VANCOUVER - The families of the women Robert Pickton plucked from Vancouver's Downtown Eastside will finally see the results from a public inquiry this month — more than a decade after the serial killer's arrest — but the release of the final report will likely do little to satisfy critics who have dismissed the process as flawed.
Commissioner Wally Oppal's final report will be made public on the afternoon of Dec. 17, while the families of missing and murdered women who had standing at the hearings will have a copy four hours before that, according to a letter that was distributed to those families on Thursday.
Oppal will make a presentation that day that will be streamed live over the Internet.
Oppal heard from 80 witnesses between October 2011 and June of this year, including relatives of Pickton's victims, current and former police officers, Crown prosecutors, sex trade workers, advocates and academics, among others. He handed in his 1,448-page report last month after several deadline extensions.
The report is expected to detail why the Vancouver police and the RCMP failed to catch Pickton, despite receiving evidence years before his February 2002 arrest linking him to the disappearance of sex workers, and make recommendations to prevent history from repeating itself.
But his findings will likely be scrutinized through the lens of the harsh criticism the inquiry has faced since its inception.
A long list of critics, including the victims' families and advocacy groups, have argued the inquiry's terms of reference were too narrow because they were primarily focused on the role of police and prosecutors rather than examining why the women ended up in the Downtown Eastside in the first place, impoverished and many addicted to drugs.
They said Oppal, a former provincial attorney general, was too connected with the current Liberal government to be impartial, and they complained the inquiry ended too quickly without hearing important pieces of evidence. Those concerns prompted a number of advocacy groups that had received participant status to boycott the inquiry.
Last month, even before Oppal handed in his report, several groups that boycotted the hearings held a news conference denouncing the document, sight unseen.
Lawyers for the victims' families have bluntly written off the inquiry as an abject failure, though they continued to participate in the hearings.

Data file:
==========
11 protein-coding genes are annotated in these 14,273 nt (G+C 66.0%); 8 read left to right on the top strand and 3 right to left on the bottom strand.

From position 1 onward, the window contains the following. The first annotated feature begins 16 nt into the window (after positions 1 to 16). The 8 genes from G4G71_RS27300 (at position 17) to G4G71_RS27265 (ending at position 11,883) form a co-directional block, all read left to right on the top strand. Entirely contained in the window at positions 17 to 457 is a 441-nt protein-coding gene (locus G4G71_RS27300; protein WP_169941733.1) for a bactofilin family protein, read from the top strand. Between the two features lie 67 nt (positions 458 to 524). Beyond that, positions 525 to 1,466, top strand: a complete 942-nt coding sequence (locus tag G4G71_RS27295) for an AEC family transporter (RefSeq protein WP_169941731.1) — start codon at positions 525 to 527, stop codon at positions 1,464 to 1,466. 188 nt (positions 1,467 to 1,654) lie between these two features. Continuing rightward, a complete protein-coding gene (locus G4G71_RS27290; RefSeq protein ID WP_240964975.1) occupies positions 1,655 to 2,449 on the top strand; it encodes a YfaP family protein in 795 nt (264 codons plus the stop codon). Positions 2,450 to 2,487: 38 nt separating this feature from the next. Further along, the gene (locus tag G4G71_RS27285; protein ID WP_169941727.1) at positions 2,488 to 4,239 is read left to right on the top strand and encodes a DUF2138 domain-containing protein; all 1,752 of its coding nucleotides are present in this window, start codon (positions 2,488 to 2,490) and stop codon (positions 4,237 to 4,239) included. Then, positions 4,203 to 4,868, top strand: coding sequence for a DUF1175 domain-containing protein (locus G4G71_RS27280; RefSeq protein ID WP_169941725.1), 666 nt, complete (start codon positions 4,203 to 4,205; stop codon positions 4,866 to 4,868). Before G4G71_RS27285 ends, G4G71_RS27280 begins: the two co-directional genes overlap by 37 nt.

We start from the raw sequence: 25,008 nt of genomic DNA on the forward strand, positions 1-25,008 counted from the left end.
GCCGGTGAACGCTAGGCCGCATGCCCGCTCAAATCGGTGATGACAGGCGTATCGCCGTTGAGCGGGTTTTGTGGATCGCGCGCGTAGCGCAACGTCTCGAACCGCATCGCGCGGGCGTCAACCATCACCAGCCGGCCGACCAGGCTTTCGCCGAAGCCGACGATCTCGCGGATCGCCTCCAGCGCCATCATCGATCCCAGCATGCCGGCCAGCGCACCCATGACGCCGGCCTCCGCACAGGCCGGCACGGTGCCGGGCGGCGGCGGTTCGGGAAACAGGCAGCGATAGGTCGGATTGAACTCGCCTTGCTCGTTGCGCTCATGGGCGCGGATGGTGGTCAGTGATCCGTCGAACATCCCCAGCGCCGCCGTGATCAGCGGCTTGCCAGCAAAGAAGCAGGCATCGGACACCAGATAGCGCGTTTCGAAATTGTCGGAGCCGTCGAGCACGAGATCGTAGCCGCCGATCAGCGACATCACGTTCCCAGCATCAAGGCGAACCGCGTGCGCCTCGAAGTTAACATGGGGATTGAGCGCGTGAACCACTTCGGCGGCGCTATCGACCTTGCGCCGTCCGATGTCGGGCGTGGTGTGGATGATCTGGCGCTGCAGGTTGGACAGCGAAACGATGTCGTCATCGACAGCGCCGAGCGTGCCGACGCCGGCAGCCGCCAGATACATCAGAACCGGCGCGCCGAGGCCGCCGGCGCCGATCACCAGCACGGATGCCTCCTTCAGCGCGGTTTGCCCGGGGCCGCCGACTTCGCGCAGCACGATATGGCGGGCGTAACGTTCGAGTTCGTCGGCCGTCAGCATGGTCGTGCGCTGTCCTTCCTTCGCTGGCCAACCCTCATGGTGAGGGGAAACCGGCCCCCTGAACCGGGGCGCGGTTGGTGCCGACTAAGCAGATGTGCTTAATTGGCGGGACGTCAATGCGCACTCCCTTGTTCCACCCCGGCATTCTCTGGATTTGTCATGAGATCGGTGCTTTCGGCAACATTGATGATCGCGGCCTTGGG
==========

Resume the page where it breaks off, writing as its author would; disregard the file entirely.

Even before the details of the report's release were confirmed, Ernie Crey, whose sister Dawn's DNA was found on Pickton's farm, sent a letter to Premier Christy Clark over his concerns that families might not be included in the report's release.
Ministry spokeswoman Lauren Mulholland said "those concerns are unfounded," but she stressed her department was still working out the details.
The province covered expenses for family members who attended the hearings in Vancouver.
Crey said the government should do the same for the release — or risk further upsetting the families.
"At the hearings, the needy families were helped with accommodation and meals and travel," Crey said in an interview.
"I really hope it (the inquiry's relationship with the families) is not irreparably damaged, but they're sure headed that way. That concerns me a great deal. The whole inquiry process was under a cloud to begin with."
Oppal has repeatedly pleaded with his critics to work with him and asked them to reserve their judgment until they actually see the report.
His recommendations will likely focus on how police should investigate major cases that spread across jurisdictions, particularly those involving serial killers and sex workers. Oppal has already suggested he'll recommend improvements to services for prostitutes in the Downtown Eastside, including a drop-in centre for survival sex workers.
The inquiry heard allegations that police officers and civilian workers with the Vancouver police and the RCMP in Port Coquitlam, where Pickton lived, ignored reports of missing sex workers and failed to put together evidence implicating Pickton. There were allegations that some of those failures were the result of racism and sexism.
The Vancouver police and the RCMP have each offered qualified apologies, admitting they didn't do enough to catch Pickton but insisting their officers did the best they could with the information they had.
Instead, the two police forces focused on shifting blame to one another. The Vancouver police said the RCMP botched its investigation into Pickton, while the RCMP said Vancouver police failed to notice a serial killer was operating in their own city.
Police received the first tips implicating Pickton in the murder of Downtown Eastside sex workers in 1998, but he wasn't arrested until February 2002, when RCMP officers armed with a search warrant related to illegal firearms raided his farm in Port Coquitlam.
Pickton was subsequently convicted of six counts of second-degree murder and sentenced to life in prison, where he remains today.
The remains or DNA of 33 women were found on his farm. He once told an undercover police officer that he killed 49.
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